Last year we bought a Contest 32.... the smallest boat we thought it was feasible for our family of 4 to take off in. So far we're pretty pleased. A little compromise on performance, and wheel steering rather than the tiller we'd like, but she's a tardis of a boat for our small family and sails better than we had hoped. However with a baby and toddler on board we haven't really got to know her as well as we'd have liked.
We have a vague plan that in 6 or 7 years time when our now 1 and 3 year old are old enough to appreciate, it we may take off for a couple of years. Depending on if you talk to HWMBO or myself there is between about 30% and 70% chance of this happenining.
We always felt that if we were to take off in her we would replace the engine..... it's a volvo penta MD17C, 30 years old and we are told that it is very hard/impossible to find some spares. (regular service items fine). She was significantly under budget so there is money in the pot to do this. To add to the mix, the gas water heater installation has been condemed so we now have no hot water. (Don't think a calorifier on the raw water cooled 30 year old volvo would work too well).
So we put her in the water this year and she was overheating. Checked thermostat, impeller, raw water in, and finally took off exhaust manifold and found a blockage in the water jacket. Unblocked it and hopefully when i put it back together next week it will be fixed. However it got us thinking..... if it's not fixed should we replace the engine now rather than throwing money at an engine we were probably going to replace anyway.....do we plan to replace it even if fixed, or are we crazy to think about replacing an engine that works, just because parts may be a bit tricky in the future if we have a breakdown?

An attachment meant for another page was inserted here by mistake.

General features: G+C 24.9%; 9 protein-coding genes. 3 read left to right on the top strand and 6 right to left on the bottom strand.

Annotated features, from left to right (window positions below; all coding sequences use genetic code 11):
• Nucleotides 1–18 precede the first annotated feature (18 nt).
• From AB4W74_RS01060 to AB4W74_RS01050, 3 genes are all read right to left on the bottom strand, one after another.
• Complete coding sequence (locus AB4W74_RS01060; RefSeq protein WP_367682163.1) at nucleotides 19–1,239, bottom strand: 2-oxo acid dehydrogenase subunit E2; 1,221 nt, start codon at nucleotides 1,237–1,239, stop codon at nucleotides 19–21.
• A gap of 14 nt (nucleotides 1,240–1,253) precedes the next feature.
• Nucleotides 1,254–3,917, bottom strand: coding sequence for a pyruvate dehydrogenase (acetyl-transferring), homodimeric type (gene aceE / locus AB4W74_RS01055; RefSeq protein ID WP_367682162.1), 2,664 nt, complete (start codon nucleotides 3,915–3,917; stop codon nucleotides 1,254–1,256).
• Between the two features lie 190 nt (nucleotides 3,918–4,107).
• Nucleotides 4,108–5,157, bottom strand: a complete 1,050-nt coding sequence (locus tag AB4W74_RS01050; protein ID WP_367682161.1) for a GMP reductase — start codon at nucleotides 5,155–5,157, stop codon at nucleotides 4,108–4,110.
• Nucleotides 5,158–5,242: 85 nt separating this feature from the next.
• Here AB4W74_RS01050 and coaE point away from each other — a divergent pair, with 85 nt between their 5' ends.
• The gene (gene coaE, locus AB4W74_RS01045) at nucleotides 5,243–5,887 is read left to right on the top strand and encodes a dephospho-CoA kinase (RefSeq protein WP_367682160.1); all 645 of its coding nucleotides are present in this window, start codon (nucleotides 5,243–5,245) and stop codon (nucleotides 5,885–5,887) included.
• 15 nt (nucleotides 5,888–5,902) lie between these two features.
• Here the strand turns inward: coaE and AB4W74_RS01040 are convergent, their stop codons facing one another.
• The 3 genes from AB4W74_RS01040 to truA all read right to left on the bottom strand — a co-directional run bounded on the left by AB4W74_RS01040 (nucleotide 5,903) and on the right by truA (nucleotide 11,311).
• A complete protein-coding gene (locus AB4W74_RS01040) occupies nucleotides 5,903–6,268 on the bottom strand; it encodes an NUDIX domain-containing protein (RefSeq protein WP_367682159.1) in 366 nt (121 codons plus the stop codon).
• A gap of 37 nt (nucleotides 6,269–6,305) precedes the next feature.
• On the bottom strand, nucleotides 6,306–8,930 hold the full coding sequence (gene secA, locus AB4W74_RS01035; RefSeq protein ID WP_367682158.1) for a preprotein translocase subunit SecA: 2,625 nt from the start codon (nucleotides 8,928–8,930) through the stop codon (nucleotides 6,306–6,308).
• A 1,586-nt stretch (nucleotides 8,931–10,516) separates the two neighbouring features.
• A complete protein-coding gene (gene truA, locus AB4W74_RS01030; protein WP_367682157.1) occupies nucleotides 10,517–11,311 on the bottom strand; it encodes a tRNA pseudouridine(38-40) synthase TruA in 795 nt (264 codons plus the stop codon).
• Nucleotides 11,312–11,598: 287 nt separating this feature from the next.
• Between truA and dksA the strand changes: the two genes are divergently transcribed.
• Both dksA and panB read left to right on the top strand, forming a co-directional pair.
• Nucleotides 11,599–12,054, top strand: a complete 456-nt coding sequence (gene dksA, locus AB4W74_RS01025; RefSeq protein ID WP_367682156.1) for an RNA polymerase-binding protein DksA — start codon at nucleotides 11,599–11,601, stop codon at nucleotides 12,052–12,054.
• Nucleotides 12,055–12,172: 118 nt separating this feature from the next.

Anybody got any thoughts?
Results 1 to 10 of 32
15-04-12, 22:02 #1
To re-engine or not.... and if so when? Opiniions please
15-04-12, 22:30 #2
Went through this process when deciding whether or not to leave the BMW D7 in our boat.
The spares were hard to find and pricey when you did find them, a situation that was only destined to get worse. There was no doubt going to come a time when a part broke that was impossible to find. To guarantee a few years trouble free use, a complete rebuild on the D7 would really have been needed and this would have paid for a large chunk of a few year old Yanmar. The difference in cost between rebuild and replacement could almost be made up by selling the D7.
It was a no brainer - update for a very minor extra cost over the rebuild of an obsolete donk.
15-04-12, 22:36 #3
We replaced a 25 yr old merc , could have lasted a bit longer but heading towards a major refurb needing removal from the boat and costs were not that different between a new engine and replacing an old technology refurb, never looked back, quieter, more economical and reliable and peace of mind. replaced a 42 merc with a 42 hp vetus.
15-04-12, 22:50 #4Registered User
Location : Northamptonshire / Fambridge
- Join Date
- Jan 2007
My view, for what its worth, is that if the boat is a keeper and you expect to re-engine at some point, sooner has to be better than later. You get maximum benefit from the new engine plus you don't risk losing faith in the boat due to successive engine related problems.Erbas - Ships Log online www.sverbas.blogspot.co.uk